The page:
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From Jack Klebanoff <klebanoff-de...@sbcglobal.net>
Subject Re: Case Sensitive
Date Thu, 03 Mar 2005 16:53:06 GMT
Devang wrote:

>Hi
>
>My application using derby database as an embedded database. So while
>configuring the database, I found the case sensitivity problem. Let me
>explain further, i.e. my db contains one table  with fields name, address,
>city, street. So I inseted three records with name as "DEVANG" , "devang" ,
>"Devang". When I tried to search name as DEVANG with 'LIKE' , then it
>reterived the single record. It would be nice, if I great an appropriate
>solution for this problem.
>
>Thanx
>
>Devang Gandhi
>
>  
>
The SQL language is case insensitive (you can enter table names, column 
names, etc in any case), but the SQL execution is generally case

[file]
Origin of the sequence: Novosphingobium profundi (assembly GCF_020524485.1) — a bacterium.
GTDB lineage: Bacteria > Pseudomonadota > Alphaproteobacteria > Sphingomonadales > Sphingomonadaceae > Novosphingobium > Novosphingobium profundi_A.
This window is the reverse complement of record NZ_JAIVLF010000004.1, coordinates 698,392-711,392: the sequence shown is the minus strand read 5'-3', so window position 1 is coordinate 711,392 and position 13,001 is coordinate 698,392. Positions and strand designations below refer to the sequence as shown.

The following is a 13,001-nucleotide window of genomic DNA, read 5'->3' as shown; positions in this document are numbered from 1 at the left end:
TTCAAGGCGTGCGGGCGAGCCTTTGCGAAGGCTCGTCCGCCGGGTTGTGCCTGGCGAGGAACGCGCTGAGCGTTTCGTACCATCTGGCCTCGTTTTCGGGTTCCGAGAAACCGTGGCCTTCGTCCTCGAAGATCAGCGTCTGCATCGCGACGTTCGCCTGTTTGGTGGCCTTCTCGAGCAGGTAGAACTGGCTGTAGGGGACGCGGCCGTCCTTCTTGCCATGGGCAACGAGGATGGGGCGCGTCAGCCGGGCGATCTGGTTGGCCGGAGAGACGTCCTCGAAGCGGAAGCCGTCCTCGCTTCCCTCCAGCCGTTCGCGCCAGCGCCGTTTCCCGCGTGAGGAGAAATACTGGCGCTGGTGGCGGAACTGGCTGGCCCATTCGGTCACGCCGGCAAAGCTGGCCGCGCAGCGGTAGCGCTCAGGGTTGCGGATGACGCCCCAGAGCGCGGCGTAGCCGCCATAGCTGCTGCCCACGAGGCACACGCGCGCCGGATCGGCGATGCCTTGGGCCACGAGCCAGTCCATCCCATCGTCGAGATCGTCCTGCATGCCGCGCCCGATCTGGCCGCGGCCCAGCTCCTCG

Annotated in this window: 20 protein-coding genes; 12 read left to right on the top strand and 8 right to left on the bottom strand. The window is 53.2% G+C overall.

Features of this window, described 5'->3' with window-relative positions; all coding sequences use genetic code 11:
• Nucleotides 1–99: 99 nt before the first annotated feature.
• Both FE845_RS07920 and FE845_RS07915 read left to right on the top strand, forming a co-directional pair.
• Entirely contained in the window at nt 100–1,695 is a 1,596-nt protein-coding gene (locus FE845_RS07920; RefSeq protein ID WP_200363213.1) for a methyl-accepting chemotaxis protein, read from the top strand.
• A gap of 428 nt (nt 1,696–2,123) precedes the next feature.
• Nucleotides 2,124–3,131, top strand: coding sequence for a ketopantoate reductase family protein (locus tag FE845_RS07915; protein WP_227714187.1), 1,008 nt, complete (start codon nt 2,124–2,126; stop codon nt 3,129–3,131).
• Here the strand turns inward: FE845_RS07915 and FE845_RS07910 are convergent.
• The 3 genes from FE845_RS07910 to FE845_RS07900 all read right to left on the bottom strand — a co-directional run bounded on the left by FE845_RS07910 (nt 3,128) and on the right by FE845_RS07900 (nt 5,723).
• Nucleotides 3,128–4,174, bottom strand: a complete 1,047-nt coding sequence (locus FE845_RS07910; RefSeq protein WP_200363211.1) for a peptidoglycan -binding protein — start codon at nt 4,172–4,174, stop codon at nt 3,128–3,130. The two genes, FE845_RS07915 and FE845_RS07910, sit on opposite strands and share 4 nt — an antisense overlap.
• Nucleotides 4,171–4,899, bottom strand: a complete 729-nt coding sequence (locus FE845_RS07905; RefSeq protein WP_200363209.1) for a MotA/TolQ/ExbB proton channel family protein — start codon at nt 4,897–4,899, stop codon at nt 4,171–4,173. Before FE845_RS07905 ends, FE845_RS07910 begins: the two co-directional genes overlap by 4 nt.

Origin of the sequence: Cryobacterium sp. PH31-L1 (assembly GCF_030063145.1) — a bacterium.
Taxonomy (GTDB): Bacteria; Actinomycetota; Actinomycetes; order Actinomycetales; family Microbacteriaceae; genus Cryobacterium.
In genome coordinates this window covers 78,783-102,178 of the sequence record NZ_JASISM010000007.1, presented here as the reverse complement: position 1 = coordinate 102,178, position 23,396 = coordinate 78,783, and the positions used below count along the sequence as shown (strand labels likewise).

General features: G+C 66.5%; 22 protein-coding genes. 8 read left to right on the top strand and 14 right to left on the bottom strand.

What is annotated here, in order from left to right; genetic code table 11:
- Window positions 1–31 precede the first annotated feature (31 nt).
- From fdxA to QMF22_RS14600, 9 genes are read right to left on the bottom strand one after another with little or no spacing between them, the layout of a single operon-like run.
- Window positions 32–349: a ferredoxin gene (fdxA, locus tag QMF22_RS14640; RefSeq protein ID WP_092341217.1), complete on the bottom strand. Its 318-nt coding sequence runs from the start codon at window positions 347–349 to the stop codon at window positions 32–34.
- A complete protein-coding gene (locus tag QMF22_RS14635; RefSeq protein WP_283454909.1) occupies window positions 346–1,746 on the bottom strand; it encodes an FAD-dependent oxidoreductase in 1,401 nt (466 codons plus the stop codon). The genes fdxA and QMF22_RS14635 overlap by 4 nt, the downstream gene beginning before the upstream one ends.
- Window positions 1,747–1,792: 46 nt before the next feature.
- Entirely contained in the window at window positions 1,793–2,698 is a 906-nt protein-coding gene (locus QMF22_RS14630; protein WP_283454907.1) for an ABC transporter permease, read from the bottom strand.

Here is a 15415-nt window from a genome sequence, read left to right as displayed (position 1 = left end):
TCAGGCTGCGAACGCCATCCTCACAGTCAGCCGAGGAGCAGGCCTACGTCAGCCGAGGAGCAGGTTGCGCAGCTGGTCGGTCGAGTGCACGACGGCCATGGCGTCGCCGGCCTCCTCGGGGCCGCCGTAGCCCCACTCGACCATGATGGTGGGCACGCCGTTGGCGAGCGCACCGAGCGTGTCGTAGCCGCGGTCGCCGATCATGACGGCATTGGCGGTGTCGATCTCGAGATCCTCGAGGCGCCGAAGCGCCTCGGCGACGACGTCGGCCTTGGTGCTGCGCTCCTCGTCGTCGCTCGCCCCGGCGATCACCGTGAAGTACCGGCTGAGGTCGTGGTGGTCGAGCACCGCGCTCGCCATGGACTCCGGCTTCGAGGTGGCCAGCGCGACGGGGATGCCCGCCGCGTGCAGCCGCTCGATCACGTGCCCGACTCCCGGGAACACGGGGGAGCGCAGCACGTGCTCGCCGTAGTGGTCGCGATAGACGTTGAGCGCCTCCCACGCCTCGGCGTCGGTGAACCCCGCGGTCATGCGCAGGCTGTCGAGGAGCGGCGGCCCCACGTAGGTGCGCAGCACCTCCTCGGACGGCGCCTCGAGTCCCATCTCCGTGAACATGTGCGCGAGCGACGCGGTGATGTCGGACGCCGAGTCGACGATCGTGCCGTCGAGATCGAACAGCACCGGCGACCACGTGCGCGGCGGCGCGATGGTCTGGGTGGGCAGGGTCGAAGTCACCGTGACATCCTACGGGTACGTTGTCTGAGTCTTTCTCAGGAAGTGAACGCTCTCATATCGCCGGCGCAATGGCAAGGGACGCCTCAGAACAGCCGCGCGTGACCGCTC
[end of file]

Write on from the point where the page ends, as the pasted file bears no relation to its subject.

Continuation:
sensitive. So the database is operating according to spec.

Applications (such as SQL compilers themselves) that want to be case 
insensitive generally internally convert all character data to one case 
and use that case in their SQL queries. For instance, Derby and most 
other SQL databases store their schema data in upper case and search 
their catalogs in upper case. So when a user enters a table name like 
MyTable, Derby internally searches its catalog tables for 'MYTABLE'.

You can use the UPPER or LOWER function in your predicates, e.g.
  WHERE UPPER(name) = UPPER(?)
but this forces a table scan, which is slow. It cannot use an index even 
if one exists on the name column. So this alternative is not preferable. 
If your data is stored in mixed case then there is no choice: you have 
to use UPPER or LOWER function in your predicate and suffer slow 
performance.

Jack Klebanoff


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